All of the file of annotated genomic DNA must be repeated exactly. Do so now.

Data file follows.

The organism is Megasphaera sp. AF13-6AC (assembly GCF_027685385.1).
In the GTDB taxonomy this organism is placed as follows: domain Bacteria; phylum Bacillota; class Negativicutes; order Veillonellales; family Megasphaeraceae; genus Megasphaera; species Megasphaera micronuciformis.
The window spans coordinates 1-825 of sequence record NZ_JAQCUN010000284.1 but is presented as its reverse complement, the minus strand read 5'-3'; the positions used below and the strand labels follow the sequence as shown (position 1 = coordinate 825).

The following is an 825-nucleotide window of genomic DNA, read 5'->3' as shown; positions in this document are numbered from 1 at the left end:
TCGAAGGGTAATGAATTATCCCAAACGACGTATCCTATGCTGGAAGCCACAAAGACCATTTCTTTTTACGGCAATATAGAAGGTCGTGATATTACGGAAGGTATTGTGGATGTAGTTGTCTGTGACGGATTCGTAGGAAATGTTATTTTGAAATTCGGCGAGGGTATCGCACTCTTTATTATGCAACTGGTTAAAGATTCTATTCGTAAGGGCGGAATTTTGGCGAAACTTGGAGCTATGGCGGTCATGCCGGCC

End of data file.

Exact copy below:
The organism is Megasphaera sp. AF13-6AC (assembly GCF_027685385.1).
In the GTDB taxonomy this organism is placed as follows: domain Bacteria; phylum Bacillota; class Negativicutes; order Veillonellales; family Megasphaeraceae; genus Megasphaera; species Megasphaera micronuciformis.
The window spans coordinates 1-825 of sequence record NZ_JAQCUN010000284.1 but is presented as its reverse complement, the minus strand read 5'-3'; the positions used below and the strand labels follow the sequence as shown (position 1 = coordinate 825).

The following is an 825-nucleotide window of genomic DNA, read 5'->3' as shown; positions in this document are numbered from 1 at the left end:
TCGAAGGGTAATGAATTATCCCAAACGACGTATCCTATGCTGGAAGCCACAAAGACCATTTCTTTTTACGGCAATATAGAAGGTCGTGATATTACGGAAGGTATTGTGGATGTAGTTGTCTGTGACGGATTCGTAGGAAATGTTATTTTGAAATTCGGCGAGGGTATCGCACTCTTTATTATGCAACTGGTTAAAGATTCTATTCGTAAGGGCGGAATTTTGGCGAAACTTGGAGCTATGGCGGTCATGCCGGCC